Energy & Green Tech

Study measures Switzerland's potential geothermal heating capacity

An EPFL Ph.D. student has calculated the maximum amount of geothermal energy that could theoretically be extracted using ground-source heat pumps in the Cantons of Vaud and Geneva. In a study combining data on the area available ...

Energy & Green Tech

Photovoltatronics: Smart solar cells that talk to each other

Imagine you're walking through the city on a sunny summer day. You look at the skyscrapers, the shop buildings, lampposts and electric taxis driving tirelessly to and fro. What you can't see is that every single piece of ...


In physics, energy (from the Greek ἐνέργεια - energeia, "activity, operation", from ἐνεργός - energos, "active, working") is a scalar physical quantity that describes the amount of work that can be performed by a force, an attribute of objects and systems that is subject to a conservation law. Different forms of energy include kinetic, potential, thermal, gravitational, sound, light, elastic, and electromagnetic energy. The forms of energy are often named after a related force.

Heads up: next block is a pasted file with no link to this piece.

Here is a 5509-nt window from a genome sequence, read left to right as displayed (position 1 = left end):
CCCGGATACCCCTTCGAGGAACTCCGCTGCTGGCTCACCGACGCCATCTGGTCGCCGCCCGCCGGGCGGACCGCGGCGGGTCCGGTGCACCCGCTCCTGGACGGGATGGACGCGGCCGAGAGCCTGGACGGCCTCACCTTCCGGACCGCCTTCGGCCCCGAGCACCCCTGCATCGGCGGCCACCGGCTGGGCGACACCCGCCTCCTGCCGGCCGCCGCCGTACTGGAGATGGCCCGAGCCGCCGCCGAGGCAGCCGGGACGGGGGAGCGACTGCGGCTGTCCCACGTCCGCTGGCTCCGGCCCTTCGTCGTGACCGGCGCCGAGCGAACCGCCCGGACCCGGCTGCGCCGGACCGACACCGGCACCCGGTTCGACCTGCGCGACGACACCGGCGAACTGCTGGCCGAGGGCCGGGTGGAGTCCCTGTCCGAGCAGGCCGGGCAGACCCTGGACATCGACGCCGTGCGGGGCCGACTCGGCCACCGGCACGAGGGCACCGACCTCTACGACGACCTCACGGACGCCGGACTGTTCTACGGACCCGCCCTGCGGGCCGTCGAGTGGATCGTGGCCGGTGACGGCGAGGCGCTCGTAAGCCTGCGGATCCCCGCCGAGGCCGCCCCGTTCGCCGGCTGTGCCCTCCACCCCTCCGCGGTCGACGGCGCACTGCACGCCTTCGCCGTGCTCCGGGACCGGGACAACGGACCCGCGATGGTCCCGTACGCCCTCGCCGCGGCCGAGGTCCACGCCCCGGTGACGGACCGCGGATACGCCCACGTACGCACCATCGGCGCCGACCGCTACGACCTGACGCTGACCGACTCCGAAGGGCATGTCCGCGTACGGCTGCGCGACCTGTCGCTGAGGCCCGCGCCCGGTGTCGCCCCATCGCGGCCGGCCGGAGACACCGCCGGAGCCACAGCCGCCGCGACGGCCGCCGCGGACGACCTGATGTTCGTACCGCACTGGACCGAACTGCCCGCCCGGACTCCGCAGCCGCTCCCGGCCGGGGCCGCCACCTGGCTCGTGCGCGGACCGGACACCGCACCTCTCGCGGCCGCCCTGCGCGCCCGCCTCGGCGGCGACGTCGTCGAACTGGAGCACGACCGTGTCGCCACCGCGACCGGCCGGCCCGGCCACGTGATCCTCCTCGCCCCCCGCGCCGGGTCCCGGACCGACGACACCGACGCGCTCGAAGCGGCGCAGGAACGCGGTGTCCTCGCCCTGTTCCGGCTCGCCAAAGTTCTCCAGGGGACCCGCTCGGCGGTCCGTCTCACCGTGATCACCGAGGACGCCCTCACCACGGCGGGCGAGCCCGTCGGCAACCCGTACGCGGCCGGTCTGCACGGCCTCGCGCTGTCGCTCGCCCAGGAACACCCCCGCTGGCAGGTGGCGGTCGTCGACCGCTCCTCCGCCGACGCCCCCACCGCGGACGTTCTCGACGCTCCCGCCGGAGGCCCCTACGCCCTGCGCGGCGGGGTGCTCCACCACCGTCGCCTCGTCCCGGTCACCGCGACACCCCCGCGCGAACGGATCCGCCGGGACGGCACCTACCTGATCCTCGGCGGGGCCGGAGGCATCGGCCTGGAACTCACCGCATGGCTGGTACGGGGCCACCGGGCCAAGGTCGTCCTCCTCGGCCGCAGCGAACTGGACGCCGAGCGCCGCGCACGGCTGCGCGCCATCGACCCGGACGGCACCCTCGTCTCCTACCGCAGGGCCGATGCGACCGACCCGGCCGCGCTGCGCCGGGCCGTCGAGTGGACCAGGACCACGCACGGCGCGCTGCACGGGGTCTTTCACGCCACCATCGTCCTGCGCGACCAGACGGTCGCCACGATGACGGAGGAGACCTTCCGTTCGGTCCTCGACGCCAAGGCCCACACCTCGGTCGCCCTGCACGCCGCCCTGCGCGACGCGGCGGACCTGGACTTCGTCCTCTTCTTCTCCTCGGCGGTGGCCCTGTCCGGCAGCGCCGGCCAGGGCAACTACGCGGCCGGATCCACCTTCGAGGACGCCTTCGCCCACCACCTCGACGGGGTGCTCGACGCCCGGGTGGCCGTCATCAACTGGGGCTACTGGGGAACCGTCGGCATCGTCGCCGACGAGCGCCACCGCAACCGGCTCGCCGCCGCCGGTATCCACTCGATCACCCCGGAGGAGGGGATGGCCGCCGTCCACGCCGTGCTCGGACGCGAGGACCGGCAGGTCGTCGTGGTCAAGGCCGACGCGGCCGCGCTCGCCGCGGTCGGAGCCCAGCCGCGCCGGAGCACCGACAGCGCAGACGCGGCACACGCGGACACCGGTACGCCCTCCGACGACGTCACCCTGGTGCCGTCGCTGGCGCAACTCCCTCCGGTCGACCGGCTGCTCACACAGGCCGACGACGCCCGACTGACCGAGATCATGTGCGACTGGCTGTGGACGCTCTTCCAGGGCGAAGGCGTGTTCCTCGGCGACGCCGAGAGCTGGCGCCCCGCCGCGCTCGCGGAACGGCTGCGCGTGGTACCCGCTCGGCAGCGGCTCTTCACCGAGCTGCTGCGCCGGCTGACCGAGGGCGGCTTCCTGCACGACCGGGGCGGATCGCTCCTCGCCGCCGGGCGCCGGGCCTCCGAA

Any form of energy can be transformed into another form, but the total energy always remains the same. This principle, the conservation of energy, was first postulated in the early 19th century, and applies to any isolated system. According to Noether's theorem, the conservation of energy is a consequence of the fact that the laws of physics do not change over time.

Although the total energy of a system does not change with time, its value may depend on the frame of reference. For example, a seated passenger in a moving airplane has zero kinetic energy relative to the airplane, but non-zero kinetic energy relative to the Earth.

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